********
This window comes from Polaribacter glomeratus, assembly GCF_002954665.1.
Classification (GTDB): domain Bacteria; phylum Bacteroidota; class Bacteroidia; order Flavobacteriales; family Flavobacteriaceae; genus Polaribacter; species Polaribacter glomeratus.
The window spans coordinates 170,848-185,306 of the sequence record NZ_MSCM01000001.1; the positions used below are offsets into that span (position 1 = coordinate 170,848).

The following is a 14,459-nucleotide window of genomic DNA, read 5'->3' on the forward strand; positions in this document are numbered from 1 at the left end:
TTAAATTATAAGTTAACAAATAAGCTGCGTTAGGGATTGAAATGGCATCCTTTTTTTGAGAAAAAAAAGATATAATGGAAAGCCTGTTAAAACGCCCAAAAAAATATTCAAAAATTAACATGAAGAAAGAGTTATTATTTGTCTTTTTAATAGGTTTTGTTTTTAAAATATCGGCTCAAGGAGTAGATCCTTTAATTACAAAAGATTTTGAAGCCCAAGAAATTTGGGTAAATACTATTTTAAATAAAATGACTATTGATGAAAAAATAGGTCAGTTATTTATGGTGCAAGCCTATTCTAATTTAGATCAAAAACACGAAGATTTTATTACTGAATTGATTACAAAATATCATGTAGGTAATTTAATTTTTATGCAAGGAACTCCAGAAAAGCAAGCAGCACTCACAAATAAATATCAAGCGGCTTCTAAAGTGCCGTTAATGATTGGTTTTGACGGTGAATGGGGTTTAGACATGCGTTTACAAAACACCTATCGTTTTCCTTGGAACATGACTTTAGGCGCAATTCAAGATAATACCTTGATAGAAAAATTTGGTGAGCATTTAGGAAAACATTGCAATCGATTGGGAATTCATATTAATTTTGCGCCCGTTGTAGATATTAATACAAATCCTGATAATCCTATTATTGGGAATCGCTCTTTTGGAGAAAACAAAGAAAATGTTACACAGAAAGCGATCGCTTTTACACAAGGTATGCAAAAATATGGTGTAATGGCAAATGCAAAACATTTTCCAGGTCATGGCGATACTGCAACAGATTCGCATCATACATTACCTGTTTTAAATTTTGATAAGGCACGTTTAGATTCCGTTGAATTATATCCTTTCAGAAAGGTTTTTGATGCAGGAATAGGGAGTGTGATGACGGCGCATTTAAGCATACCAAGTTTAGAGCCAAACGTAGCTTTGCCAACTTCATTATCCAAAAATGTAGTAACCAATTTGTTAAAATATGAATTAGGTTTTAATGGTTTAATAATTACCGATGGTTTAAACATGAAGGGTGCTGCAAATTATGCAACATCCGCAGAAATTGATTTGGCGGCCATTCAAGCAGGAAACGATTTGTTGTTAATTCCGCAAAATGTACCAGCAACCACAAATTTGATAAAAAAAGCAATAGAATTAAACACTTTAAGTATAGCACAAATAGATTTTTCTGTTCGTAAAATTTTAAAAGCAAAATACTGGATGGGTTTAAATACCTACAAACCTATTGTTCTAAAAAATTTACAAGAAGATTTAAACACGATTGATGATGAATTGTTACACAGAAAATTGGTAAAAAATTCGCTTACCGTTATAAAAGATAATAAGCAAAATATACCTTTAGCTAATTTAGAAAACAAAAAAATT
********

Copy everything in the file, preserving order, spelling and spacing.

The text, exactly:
This window comes from Polaribacter glomeratus, assembly GCF_002954665.1.
Classification (GTDB): domain Bacteria; phylum Bacteroidota; class Bacteroidia; order Flavobacteriales; family Flavobacteriaceae; genus Polaribacter; species Polaribacter glomeratus.
The window spans coordinates 170,848-185,306 of the sequence record NZ_MSCM01000001.1; the positions used below are offsets into that span (position 1 = coordinate 170,848).

The following is a 14,459-nucleotide window of genomic DNA, read 5'->3' on the forward strand; positions in this document are numbered from 1 at the left end:
TTAAATTATAAGTTAACAAATAAGCTGCGTTAGGGATTGAAATGGCATCCTTTTTTTGAGAAAAAAAAGATATAATGGAAAGCCTGTTAAAACGCCCAAAAAAATATTCAAAAATTAACATGAAGAAAGAGTTATTATTTGTCTTTTTAATAGGTTTTGTTTTTAAAATATCGGCTCAAGGAGTAGATCCTTTAATTACAAAAGATTTTGAAGCCCAAGAAATTTGGGTAAATACTATTTTAAATAAAATGACTATTGATGAAAAAATAGGTCAGTTATTTATGGTGCAAGCCTATTCTAATTTAGATCAAAAACACGAAGATTTTATTACTGAATTGATTACAAAATATCATGTAGGTAATTTAATTTTTATGCAAGGAACTCCAGAAAAGCAAGCAGCACTCACAAATAAATATCAAGCGGCTTCTAAAGTGCCGTTAATGATTGGTTTTGACGGTGAATGGGGTTTAGACATGCGTTTACAAAACACCTATCGTTTTCCTTGGAACATGACTTTAGGCGCAATTCAAGATAATACCTTGATAGAAAAATTTGGTGAGCATTTAGGAAAACATTGCAATCGATTGGGAATTCATATTAATTTTGCGCCCGTTGTAGATATTAATACAAATCCTGATAATCCTATTATTGGGAATCGCTCTTTTGGAGAAAACAAAGAAAATGTTACACAGAAAGCGATCGCTTTTACACAAGGTATGCAAAAATATGGTGTAATGGCAAATGCAAAACATTTTCCAGGTCATGGCGATACTGCAACAGATTCGCATCATACATTACCTGTTTTAAATTTTGATAAGGCACGTTTAGATTCCGTTGAATTATATCCTTTCAGAAAGGTTTTTGATGCAGGAATAGGGAGTGTGATGACGGCGCATTTAAGCATACCAAGTTTAGAGCCAAACGTAGCTTTGCCAACTTCATTATCCAAAAATGTAGTAACCAATTTGTTAAAATATGAATTAGGTTTTAATGGTTTAATAATTACCGATGGTTTAAACATGAAGGGTGCTGCAAATTATGCAACATCCGCAGAAATTGATTTGGCGGCCATTCAAGCAGGAAACGATTTGTTGTTAATTCCGCAAAATGTACCAGCAACCACAAATTTGATAAAAAAAGCAATAGAATTAAACACTTTAAGTATAGCACAAATAGATTTTTCTGTTCGTAAAATTTTAAAAGCAAAATACTGGATGGGTTTAAATACCTACAAACCTATTGTTCTAAAAAATTTACAAGAAGATTTAAACACGATTGATGATGAATTGTTACACAGAAAATTGGTAAAAAATTCGCTTACCGTTATAAAAGATAATAAGCAAAATATACCTTTAGCTAATTTAGAAAACAAAAAAATT